Still, Red Bull is far ahead of their usual pre-season form, and they have a history of coming on strong as a season progresses. The best Red Bull time was Gasly’s Tuesday time on the much harder C3 compound, which after correction places the RB15 on par with Mercedes. Red Bull will still need to burn some midnight oil to provide Verstappen with strong qualifying modes for Melbourne and the three remaining early-season flyaway races. With race simulations showing Red Bull ahead of Mercedes, we wouldn’t bet against them.
With every part of Renault’s RS19 new, and with few spares, the team approached both test weeks with an eye toward controlled data gathering that would protect them from needing to replace broken parts. Renault has made great strides with their engine, saying that their dyno testing matched the on-track measurements. Unfortunately, with the need for track time as opposed to pure speed, Nico Hulkenberg and Daniel Ricciardo had limited chances to reveal the car’s limits. Still, Hulkenburg received the opportunity to bolt on the soft C5 compound and responded with a very competitive 1.16.843s lap late on Friday.
Beset the first week with recurring problems that suggested reliability concerns, the team chose to keep its VF19 at low profile during both tests. Nevertheless, during Week 2, Roman Grosjean was able to set a 1.17.114s lap on the C5 tyre Thursday morning, hinting that Haas isn’t willing to show all its cards. With a Ferrari engine and gearbox and rear suspension, expect it to be a strong mid-field combatant throughout the season.
After rookie driver Alex Albon jumped to the top of the timesheets during Week 2, his assessment of the new STR14 was “No nasty surprises”. It’s difficult to doubt him as the car looks forgiving and fast. With advantages such as non-listed Red Bull parts, their more extreme front wing design and Honda’s stronger engine, look for Albon and Daniil Kvyat to pull off a few surprising performances, especially in the early races.
Kimi Raikkonen has returned to the Sauber (now Alfa Romeo) team, and his happiness with the new surroundings has seemingly lifted the team to a new level of performance. The Finn began cranking out consistently fast laps the first morning, eventually propelling the team to the front of the midfield during Week 1, and by Week 2, amplified the certainty the team could battle for the midfield lead throughout the season. Don’t be surprised if Raikkonen re-joins Vettel on the podium on a few occasions.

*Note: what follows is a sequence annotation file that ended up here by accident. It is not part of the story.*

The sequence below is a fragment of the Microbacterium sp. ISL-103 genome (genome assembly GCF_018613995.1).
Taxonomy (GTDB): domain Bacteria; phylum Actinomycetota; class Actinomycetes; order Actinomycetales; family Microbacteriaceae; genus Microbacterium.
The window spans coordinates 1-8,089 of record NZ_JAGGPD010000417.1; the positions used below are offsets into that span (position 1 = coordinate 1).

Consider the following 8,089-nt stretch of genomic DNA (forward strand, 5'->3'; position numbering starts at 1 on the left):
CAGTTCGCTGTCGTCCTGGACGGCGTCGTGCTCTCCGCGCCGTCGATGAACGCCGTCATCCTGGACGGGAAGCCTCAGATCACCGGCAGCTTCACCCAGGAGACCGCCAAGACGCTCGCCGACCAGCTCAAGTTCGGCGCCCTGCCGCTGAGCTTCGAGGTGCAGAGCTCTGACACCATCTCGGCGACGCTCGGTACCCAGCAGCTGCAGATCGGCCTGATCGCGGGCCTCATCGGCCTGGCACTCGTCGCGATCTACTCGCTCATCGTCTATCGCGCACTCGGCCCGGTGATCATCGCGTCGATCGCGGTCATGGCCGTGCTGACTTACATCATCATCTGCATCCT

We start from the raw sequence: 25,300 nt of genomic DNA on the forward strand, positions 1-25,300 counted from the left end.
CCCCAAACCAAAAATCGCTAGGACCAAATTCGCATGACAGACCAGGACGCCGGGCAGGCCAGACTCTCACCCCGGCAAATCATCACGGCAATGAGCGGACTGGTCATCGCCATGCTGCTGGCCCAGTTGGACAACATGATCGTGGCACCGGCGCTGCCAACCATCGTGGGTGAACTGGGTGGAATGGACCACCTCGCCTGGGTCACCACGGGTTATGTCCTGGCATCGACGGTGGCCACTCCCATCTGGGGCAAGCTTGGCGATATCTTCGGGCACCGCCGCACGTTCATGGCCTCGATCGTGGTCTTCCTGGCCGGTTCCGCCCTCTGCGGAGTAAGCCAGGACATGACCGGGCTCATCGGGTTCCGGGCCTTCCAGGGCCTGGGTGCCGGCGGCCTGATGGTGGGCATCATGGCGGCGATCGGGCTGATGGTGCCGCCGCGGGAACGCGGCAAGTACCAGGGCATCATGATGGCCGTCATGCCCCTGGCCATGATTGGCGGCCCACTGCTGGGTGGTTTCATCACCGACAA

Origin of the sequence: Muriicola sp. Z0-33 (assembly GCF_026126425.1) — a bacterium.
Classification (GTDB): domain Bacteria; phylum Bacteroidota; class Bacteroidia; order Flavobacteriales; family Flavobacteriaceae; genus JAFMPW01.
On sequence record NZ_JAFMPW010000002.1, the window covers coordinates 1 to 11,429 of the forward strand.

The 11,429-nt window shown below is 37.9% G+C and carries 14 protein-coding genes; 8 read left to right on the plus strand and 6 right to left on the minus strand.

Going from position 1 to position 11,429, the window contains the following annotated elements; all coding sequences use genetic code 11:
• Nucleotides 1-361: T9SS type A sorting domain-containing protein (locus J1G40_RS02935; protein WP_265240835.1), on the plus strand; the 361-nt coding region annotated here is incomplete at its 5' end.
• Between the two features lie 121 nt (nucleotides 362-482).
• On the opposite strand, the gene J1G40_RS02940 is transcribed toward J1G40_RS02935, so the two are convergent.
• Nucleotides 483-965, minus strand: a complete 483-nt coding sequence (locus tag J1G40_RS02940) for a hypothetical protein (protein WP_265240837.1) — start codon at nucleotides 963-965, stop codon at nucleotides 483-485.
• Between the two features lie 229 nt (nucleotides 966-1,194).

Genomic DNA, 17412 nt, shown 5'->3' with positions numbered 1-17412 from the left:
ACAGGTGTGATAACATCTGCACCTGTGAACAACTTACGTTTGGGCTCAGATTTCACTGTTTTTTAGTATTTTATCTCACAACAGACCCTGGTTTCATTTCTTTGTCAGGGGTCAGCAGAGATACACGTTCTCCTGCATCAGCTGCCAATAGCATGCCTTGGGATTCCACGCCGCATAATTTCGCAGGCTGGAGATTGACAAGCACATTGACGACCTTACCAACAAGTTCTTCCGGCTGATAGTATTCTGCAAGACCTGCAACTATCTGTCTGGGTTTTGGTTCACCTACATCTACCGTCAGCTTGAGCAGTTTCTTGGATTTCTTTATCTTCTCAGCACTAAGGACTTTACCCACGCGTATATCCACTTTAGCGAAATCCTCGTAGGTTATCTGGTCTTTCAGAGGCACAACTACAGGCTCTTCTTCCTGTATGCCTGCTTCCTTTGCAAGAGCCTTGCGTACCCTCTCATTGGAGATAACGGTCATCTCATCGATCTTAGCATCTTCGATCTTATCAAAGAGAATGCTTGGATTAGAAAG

McLaren’s all-new-for-2019 MCL34 isn’t the midfield dominator the team expected. Carlos Sainz Jr and rookie Lando Norris struggled with speed-sapping understeer during Week 1 and then found the car lacked rear-end stability during Week 2. Though a definite improvement over last year’s dismal MCL33, the new aero rules have tightened the speed gaps over the entire midfield pack and thus McLaren remains in the same relative position due to the same predicament – poor handling that robs speed.
Coming out of administration (Force India) in the later stages of last season brought new squad Racing Point solidity, predictability and confidence. However, the transition occurred too late to influence the design brief of team’s 2019 car. The result saddles the RP19 with the same gearbox/rear suspension used in 2018. Test mileage was very low, as the team struggled just to construct and outfit the car on time. The RP19’s single-lap pace was solid but not class-leading by any means. Look for a big update for Australia and steady development through the season, but don’t expect miracles for a while.
With the Williams FW42 arriving two-and-a-half days late to Week 1, there was little time to learn much about the car through lapping. By the final day of Week 2 testing, Robert Kubica remarked he had discovered “just “20%” of what he needed to know” about the new FW42 and what he did reveal wasn’t pretty – the FW42 is at least 0.5-seconds per lap behind the midfield.
Such are the prospects of the iconic Williams F1 team, winner of eight World Constructors Championships, but now just a shadow of its former glory – it’s the slowest car on the F1 grid today. Running on the harder C2s, George Russell lost 1.6-seconds over the first ten laps. Using the softer C4 and C5 compounds was a case of even greater wear rates and frustration. The team did reach the point of correcting the grossest of handling issues, but without plenty of testing mileage for data measurements, any successful updates remain just dreams.
While nothing is certain until teams present their cars with test-tuned upgrades on Melbourne’s starting grid, March 17, the order looks like this: Ferrari leads – ahead by every current measurement. Just behind, Mercedes and Red Bull will be even closer than last season, followed by Renault, Haas, and Alfa Romeo in a virtual dead heat. Toro Rosso will vie for the next positions with McLaren, followed at length by Racing Point and the luckless Williams.
See you there!